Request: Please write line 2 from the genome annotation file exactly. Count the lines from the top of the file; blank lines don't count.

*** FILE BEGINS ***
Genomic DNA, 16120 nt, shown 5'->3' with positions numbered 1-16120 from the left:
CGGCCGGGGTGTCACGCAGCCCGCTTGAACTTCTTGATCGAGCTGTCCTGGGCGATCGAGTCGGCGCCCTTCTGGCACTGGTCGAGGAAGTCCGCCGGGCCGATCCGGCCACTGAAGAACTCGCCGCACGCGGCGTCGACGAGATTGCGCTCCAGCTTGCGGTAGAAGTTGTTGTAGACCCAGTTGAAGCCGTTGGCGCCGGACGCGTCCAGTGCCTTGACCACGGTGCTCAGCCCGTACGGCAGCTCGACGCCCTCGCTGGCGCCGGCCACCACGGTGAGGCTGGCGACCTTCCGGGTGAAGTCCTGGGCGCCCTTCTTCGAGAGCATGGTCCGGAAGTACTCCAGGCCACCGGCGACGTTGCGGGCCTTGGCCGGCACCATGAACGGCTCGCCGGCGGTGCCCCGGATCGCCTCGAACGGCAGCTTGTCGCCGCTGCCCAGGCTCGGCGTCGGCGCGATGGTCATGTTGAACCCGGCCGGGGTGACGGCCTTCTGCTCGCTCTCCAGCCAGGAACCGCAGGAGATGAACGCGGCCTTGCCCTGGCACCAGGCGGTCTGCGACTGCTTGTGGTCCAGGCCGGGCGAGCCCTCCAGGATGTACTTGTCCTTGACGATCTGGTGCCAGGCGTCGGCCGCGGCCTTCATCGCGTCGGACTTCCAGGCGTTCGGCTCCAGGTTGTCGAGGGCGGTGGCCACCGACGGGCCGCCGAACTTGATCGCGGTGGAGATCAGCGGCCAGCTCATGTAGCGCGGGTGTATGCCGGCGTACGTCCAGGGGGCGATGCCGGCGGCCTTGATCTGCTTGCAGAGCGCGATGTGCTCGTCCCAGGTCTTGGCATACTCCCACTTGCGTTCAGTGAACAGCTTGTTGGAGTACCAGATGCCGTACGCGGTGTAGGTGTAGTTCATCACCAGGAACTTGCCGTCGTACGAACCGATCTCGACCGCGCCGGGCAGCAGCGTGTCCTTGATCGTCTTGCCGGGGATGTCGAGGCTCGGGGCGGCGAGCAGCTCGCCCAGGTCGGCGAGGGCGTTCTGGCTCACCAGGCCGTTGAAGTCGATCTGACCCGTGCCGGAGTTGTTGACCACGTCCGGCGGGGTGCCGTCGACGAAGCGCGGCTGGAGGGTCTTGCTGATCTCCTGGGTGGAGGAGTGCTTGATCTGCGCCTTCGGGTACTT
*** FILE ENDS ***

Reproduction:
CGGCCGGGGTGTCACGCAGCCCGCTTGAACTTCTTGATCGAGCTGTCCTGGGCGATCGAGTCGGCGCCCTTCTGGCACTGGTCGAGGAAGTCCGCCGGGCCGATCCGGCCACTGAAGAACTCGCCGCACGCGGCGTCGACGAGATTGCGCTCCAGCTTGCGGTAGAAGTTGTTGTAGACCCAGTTGAAGCCGTTGGCGCCGGACGCGTCCAGTGCCTTGACCACGGTGCTCAGCCCGTACGGCAGCTCGACGCCCTCGCTGGCGCCGGCCACCACGGTGAGGCTGGCGACCTTCCGGGTGAAGTCCTGGGCGCCCTTCTTCGAGAGCATGGTCCGGAAGTACTCCAGGCCACCGGCGACGTTGCGGGCCTTGGCCGGCACCATGAACGGCTCGCCGGCGGTGCCCCGGATCGCCTCGAACGGCAGCTTGTCGCCGCTGCCCAGGCTCGGCGTCGGCGCGATGGTCATGTTGAACCCGGCCGGGGTGACGGCCTTCTGCTCGCTCTCCAGCCAGGAACCGCAGGAGATGAACGCGGCCTTGCCCTGGCACCAGGCGGTCTGCGACTGCTTGTGGTCCAGGCCGGGCGAGCCCTCCAGGATGTACTTGTCCTTGACGATCTGGTGCCAGGCGTCGGCCGCGGCCTTCATCGCGTCGGACTTCCAGGCGTTCGGCTCCAGGTTGTCGAGGGCGGTGGCCACCGACGGGCCGCCGAACTTGATCGCGGTGGAGATCAGCGGCCAGCTCATGTAGCGCGGGTGTATGCCGGCGTACGTCCAGGGGGCGATGCCGGCGGCCTTGATCTGCTTGCAGAGCGCGATGTGCTCGTCCCAGGTCTTGGCATACTCCCACTTGCGTTCAGTGAACAGCTTGTTGGAGTACCAGATGCCGTACGCGGTGTAGGTGTAGTTCATCACCAGGAACTTGCCGTCGTACGAACCGATCTCGACCGCGCCGGGCAGCAGCGTGTCCTTGATCGTCTTGCCGGGGATGTCGAGGCTCGGGGCGGCGAGCAGCTCGCCCAGGTCGGCGAGGGCGTTCTGGCTCACCAGGCCGTTGAAGTCGATCTGACCCGTGCCGGAGTTGTTGACCACGTCCGGCGGGGTGCCGTCGACGAAGCGCGGCTGGAGGGTCTTGCTGATCTCCTGGGTGGAGGAGTGCTTGATCTGCGCCTTCGGGTACTT